Yesterday, I paid a visit to the Supreme Court to sit in on oral argument for City of Ontario v. Quon. The case is about a California SWAT officer who alleged that his privacy and constitutional rights were violated when his superiors reviewed the messages he sent out on his work-issued pager. A good number of them had more to do with scheduling sex romps with his girlfriend and estranged wife than housing raids.
The facts in the case make it complicated enough to warrant SCOTUS review. But what seemed especially complicated to The Nine were the technological issues.
Stepping into One First Street is like stepping back into the 1950s. No Blackberries or electronic devices allowed. No cameras (in spite of C-SPAN’s fervent wishes). The most technologically advanced items in the courtroom are the microphones. So it seemed appropriate then that many of the justices’ questions strayed away from reasonable expectations of privacy and proper searches, and got into how exactly texting works…
If you were to split the Court into two categories — The Hip Justices and The Hip-Replacement Justices — Chief Justice Roberts would fall into the former category. Yet DC Dicta (via WSJ Law Blog) dinged him for asking about “the difference between a pager and an email.”
The quote on its own is laughable, but in my recollection, JGR was asking about the difference in policy and protocol for pagers and emails in their treatment by the City of Ontario police department. Nice try, DC Dicta, but 55-year-old Roberts is a former Hogan & Hartson partner; he likely still sleeps with a Blackberry on his bedside table.
Roberts, in fact, displayed a greater concern for privacy in the digital age than his fellow justices, remarking that employer policies on the right to review emails and text messages are like the fine print on parking garage tickets — it doesn’t apply because nobody reads it. He stated that what’s “reasonable” depends on the age of the users and how comfortable they are with these technologies.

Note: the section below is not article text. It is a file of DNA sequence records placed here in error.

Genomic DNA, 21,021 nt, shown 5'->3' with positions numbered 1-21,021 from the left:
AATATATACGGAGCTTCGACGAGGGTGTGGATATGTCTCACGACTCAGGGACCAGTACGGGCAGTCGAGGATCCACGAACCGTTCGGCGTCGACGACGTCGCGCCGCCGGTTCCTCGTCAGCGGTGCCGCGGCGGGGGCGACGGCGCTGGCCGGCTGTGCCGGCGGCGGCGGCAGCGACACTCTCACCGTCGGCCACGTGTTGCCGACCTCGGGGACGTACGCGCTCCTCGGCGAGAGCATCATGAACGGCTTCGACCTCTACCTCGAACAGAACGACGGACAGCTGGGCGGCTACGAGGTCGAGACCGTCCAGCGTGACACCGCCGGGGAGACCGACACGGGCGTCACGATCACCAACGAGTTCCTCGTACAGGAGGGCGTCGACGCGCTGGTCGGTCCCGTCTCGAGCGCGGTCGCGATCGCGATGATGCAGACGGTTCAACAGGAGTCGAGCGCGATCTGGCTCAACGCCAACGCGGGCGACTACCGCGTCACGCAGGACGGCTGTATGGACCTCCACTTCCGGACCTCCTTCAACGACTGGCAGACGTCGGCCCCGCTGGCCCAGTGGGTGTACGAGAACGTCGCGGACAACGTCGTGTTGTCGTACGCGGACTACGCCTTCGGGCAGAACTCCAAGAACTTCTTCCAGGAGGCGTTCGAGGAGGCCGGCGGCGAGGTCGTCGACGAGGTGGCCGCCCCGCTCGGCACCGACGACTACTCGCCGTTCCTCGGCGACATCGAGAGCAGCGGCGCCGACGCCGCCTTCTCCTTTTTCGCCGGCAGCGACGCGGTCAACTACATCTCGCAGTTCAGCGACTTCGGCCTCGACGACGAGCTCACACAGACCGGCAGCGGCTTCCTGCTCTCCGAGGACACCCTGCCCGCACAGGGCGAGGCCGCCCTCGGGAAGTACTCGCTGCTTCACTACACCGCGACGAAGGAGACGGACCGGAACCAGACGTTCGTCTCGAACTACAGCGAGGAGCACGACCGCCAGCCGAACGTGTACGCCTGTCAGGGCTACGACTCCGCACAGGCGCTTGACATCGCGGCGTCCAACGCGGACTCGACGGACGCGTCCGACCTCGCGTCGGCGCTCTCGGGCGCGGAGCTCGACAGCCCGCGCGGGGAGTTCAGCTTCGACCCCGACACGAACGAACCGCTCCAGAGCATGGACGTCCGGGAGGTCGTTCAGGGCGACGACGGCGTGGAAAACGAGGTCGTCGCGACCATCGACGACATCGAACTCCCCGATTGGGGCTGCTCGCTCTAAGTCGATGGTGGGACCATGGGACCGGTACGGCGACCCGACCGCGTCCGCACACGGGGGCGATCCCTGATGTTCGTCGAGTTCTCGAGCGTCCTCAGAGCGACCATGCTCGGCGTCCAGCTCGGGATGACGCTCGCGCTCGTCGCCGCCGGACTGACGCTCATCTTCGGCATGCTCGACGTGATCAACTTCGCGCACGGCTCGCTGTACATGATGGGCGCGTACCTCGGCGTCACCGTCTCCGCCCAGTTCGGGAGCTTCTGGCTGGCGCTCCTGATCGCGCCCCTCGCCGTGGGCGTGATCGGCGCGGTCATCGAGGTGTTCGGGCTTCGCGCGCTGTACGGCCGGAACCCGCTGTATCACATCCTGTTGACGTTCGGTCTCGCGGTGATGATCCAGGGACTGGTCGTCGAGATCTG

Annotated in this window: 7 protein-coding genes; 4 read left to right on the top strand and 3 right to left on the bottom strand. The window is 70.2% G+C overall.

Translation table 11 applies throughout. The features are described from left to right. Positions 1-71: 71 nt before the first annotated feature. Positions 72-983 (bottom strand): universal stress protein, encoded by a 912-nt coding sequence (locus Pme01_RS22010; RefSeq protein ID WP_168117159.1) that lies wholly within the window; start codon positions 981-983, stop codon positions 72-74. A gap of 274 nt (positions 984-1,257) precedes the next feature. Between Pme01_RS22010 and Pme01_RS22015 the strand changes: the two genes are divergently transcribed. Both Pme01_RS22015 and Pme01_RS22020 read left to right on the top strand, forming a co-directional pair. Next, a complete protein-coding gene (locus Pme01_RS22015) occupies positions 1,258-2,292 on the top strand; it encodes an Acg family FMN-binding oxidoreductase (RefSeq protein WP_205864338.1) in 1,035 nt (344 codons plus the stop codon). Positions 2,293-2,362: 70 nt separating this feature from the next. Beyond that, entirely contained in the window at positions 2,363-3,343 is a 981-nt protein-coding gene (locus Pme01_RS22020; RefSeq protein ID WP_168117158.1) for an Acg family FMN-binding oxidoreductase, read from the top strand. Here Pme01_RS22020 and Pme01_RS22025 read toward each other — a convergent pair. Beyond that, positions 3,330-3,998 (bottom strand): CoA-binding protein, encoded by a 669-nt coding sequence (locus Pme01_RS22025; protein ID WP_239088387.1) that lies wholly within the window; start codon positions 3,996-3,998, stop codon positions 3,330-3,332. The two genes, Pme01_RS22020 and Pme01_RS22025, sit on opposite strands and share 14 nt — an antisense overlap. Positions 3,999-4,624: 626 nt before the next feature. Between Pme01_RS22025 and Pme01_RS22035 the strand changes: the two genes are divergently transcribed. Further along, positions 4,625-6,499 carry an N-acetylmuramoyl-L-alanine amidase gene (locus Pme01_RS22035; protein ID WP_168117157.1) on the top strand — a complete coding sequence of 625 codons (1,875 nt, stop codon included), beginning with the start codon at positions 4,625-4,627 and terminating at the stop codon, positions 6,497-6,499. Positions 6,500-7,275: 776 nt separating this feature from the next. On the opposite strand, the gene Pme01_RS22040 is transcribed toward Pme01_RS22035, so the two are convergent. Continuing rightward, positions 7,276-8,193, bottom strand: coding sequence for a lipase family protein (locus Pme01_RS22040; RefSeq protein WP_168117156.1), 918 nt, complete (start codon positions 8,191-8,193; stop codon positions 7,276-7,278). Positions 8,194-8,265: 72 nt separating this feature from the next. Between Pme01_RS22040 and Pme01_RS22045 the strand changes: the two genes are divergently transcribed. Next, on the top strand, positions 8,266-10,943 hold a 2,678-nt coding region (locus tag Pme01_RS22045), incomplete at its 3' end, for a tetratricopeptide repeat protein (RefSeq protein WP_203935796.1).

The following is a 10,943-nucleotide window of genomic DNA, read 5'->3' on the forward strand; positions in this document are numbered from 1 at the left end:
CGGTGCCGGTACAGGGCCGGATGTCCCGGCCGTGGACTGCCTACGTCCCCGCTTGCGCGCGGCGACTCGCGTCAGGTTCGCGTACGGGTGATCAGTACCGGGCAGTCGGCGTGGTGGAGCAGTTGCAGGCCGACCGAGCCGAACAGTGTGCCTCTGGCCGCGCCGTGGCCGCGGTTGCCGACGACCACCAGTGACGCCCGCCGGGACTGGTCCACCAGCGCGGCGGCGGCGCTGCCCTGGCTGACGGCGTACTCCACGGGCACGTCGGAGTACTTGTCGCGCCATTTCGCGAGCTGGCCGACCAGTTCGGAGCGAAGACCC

It’s fair to say that his fellow justices are less comfortable. Justice Kennedy, 73, doesn’t appear to be a frequent SMSer. From DC Dicta:
At one point, Justice Anthony Kennedy asked what would happen if a text message was sent to an officer at the same time he was sending one to someone else.
“Does it say: ‘Your call is important to us, and we will get back to you?’” Kennedy asked.
Well, Justice Kennedy may not be able to make your phone blow up, but AMK did display a keen understanding of the SCA, raising the issue of whether the police department should have been able to get access to the pager transcripts at all.
Justice Alito, still on the Hip side at 60 — “hip” is relative at One First Street — pointed out that there are lots of new technologies and that electronic communications are stored all over the place in the modern age. “It’s unclear what is private and what is not,” he said. “It’s a little different from garbage in front of the house.”
Indeed it is.
Justice Scalia also struggled with the whole texting thing.
Justice Antonin Scalia wrangled a bit with the idea of a service provider.
“You mean (the text) doesn’t go right to me?” he asked.
Then he asked whether they can be printed out in hard copy.
“Could Quon print these spicy little conversations and send them to his buddies?” Scalia asked.
As Above the Law readers know, it is possible for spicy little conversations to make the rounds.
The justices weren’t the only ones confused by this new-fangled pager technology. Quon’s lawyer, Dieter Dammeier, didn’t know whether deleting a message on his pager would erase the message from the wireless company’s transcript.
As usual, Justice Clarence Thomas had nothing to say. Which is too bad, because he brings some digital savvy to the bench. He reads blogs, for example.
And during CT’s recent appearance on the Hill, Congressman Ander Crenshaw recited a quote — “Versatility of circumstance often mocks the natural desire for definitiveness” (52:30 minute mark) — and asked Justices Thomas and Breyer whether it was something Felix Frankfurter had written. Justice Thomas responded: “Google. You should Google it. You can Google it on your Blackberry.”
Since Justice Thomas doesn’t like to ask questions, maybe he should be allowed to bring his smartphone into the courtroom, and live-Tweet his thoughts during oral argument.
Our Tech-Savvy Supreme Court [WSJ Law Blog]
Technical difficulties at the Supreme Court [DC Dicta]
Thoughts on the Oral Argument in City of Ontario v. Quon [Volokh Conspiracy]
The Supreme Court talks about an employee’s right to private sexting [True/Slant]